Silver halide solvents are usable for the purpose of accelerating ripening. As is well known, for example, an excess amount of a halide ion is allowed to be present in the reaction vessel to accelerate ripening. Other ripening-accelerating agents such as silver halide solvents may be employed. The ripening-accelerating agent (or ripening agent) may be incorporated into a dispersing medium prior to addition of an aqueous silver salt or halide solution, or introduced into the reaction vessel, together with an aqueous silver salt or halide salt solution or the dispersing medium. Alternatively, the ripening agent may be introduced independently from the addition of aqueous silver salt or halide solution. Examples of silver halide solvents include ammonia, thiocyanates (e.g., potassium rhodate, potassium rhodate), organic thioether compounds (e.g., compounds described in U.S. Pat. Nos. 3,574,628, 3,021,215, 3,057,724, 3,038,805, 4,276,374, 4,297,439, 3,704,130, 4,782,013 and JP-A 57-104926), thione compounds (e.g., tetra-substituted thiourea compounds described in JP-A 53-82408, 55-77737, and U.S. Pat. No. 4,782,013; and compounds described in JP-A 53-144319), mercapto compounds capable of promoting silver halide grain growth, described in JP-A 57-202531, and amine compounds (e.g., compounds described in JP-A 54-100717).

It is preferred that silver halide emulsions used in the invention be subjected to washing to remove soluble salts and then dispersed in an aqueous solution containing a dispersing medium. The washing temperature is optional and preferably 5 to 60° C. The pH at the washing is preferably 2 to 10, and more preferably 3 to 8. The pAg is optional and preferably 5 to 10. Examples of the washing method include noodle washing, dialysis using a semipermeable membrane, centrifugation, coagulation (or flocculation) process and ion exchange. The coagulation process includes, for example, a method of using sulfates, a method of using organic solvents, a method of using aqueous soluble polymers, and a method of using modified gelatin or denatured gelatin. In the preparation of silver halide emulsions used in the invention, a desalting method described in JP-A 5-72658 is preferably employed.

Another feature of silver halide grains relating to the invention concerns silver halide grains containing dislocation lines located inner-side at least a high iodide phase or silver halide grains containing dislocation lines located inner-side and outer-side of the high iodide phase. The dislocation lines are preferably 10 or more, and more preferably 20 or more per grain. The dislocation lines in tabular grains can be directly observed by means of transmission electron microscopy at a low temperature, for example, in accordance with methods described in J. F. Hamilton, Phot. Sci. Eng. 11 (1967) 57 and T. Shiozawa, Journal of the Society of Photographic Science and Technology of Japan, 35 (1972) 213. Silver halide tabular grains are taken out from an emulsion while making sure not to exert any pressure that causes dislocation in the grains, and they are placed on a mesh for electron microscopy. The sample is observed by transmission electron microscopy, while being cooled to prevent the grain from being damaged (e.g., printing-out) by electron beam. Since electron beam penetration is hampered as the grain thickness increases, sharper observations are obtained when using an electron microscope of high voltage type. From the thus-obtained electron micrograph can be determined the position and number of the dislocation lines in each grain. In cases when the dislocation lines are closely exist, it is often hard to accurately count the number of dislocation lines per grain. Even in such cases, however, it is possible to judge whether the dislocation lines are at least 10 lines or not, or at least 20 lines or not. The presence of a few lines can be precisely discriminated. The average number of dislocation lines per grain can be obtained as an arithmetic average value of at least 100 grains. Introduction of the dislocation lines can be achieved by forming a low iodide phase adjacent to a high iodide phase. When forming an intermediate phase adjacent to the inner high iodide phase or a shell phase adjacent to the outer high iodide phase, for example, the dislocation lines can be introduced into the intermediate phase or the shell phase by suitable selection of a method of forming the high iodide phase, the proportion accounted for by the high iodide phase within the grain, the iodide content of the intermediate phase or shell phase and various conditions during grain formation such as a pAg. The number or form of the dislocation lines can be varied by suitable selection of various conditions described above. In cases where silver halide grains are tabular grains, for example, dislocation lines of 10 or more per grain can be introduced into the fringe (or peripheral portion) of the tabular grains by making the proportion of the outer high iodide phase about 2% of the grain, based on silver and forming the shell phase under the condition of a low pBr.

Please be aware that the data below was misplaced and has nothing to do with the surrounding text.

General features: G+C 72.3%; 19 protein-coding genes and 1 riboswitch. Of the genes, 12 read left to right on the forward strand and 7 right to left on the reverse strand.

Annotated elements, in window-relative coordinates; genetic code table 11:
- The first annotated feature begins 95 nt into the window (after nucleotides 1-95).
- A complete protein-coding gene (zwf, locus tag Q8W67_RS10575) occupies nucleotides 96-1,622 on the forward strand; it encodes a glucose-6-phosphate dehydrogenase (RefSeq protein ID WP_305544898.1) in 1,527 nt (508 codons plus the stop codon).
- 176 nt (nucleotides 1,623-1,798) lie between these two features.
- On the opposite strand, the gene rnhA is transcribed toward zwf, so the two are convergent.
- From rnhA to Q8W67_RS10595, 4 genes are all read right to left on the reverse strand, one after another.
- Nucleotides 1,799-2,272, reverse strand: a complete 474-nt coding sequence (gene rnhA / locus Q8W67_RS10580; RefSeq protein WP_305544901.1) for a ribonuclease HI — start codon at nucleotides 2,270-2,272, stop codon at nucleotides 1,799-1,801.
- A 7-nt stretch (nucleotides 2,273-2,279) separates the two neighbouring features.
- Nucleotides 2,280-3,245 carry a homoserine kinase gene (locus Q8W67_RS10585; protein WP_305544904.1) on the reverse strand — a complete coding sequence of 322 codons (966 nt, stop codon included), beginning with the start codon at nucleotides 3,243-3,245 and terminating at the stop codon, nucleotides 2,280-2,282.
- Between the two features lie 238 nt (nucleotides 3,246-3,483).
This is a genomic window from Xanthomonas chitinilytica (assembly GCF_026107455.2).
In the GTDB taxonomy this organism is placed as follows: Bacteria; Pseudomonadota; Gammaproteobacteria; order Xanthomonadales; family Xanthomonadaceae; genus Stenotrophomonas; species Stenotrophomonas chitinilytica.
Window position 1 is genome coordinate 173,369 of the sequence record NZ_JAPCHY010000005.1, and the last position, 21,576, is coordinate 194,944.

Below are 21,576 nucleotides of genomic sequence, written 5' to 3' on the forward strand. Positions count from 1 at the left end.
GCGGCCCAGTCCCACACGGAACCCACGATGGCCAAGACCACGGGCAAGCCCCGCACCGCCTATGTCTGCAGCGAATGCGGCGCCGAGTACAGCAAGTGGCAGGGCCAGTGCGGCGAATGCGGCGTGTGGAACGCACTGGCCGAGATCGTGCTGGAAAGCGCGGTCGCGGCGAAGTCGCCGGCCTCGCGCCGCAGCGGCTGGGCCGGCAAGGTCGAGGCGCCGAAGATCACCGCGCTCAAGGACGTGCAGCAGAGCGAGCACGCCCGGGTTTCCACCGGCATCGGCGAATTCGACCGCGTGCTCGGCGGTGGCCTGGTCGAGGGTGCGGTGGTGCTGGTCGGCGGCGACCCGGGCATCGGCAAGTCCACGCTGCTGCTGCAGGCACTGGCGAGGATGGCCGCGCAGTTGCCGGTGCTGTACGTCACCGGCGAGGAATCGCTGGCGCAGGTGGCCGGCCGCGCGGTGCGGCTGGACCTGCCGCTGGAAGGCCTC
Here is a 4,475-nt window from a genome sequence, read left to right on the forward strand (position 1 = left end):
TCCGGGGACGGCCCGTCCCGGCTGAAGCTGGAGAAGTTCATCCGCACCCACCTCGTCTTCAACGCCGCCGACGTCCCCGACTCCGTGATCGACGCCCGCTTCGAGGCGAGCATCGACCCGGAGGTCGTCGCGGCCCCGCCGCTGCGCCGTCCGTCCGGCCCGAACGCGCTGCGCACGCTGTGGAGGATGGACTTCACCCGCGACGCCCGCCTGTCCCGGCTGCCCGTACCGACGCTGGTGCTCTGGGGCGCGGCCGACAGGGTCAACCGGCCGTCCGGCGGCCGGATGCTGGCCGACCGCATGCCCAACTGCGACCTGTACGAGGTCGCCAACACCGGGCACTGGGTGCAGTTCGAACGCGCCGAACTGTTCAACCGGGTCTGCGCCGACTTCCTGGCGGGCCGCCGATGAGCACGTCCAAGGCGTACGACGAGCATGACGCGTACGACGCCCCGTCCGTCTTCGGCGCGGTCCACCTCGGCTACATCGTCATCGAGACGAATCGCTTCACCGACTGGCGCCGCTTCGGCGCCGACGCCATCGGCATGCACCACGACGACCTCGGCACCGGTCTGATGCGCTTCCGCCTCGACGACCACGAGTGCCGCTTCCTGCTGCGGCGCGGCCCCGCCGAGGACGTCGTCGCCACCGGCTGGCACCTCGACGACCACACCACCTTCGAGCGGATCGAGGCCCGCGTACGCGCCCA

Herein, the term, fringe means the portion including the periphery and the vicinity thereof, corners and the vicinity thereof, and edges and the vicinity thereof of the tabular grain. Concretely, when the tabular grain is viewed vertically to the major face and the length of a line connecting the center of the major face (or the center of gravity when the major face is supposed to be a two-dimensional plane, its center of gravity) and each corner is defined as L, the fringe is a region outside of a polygonal region connecting points at a distance from the center of 0.7 L on each of the lines.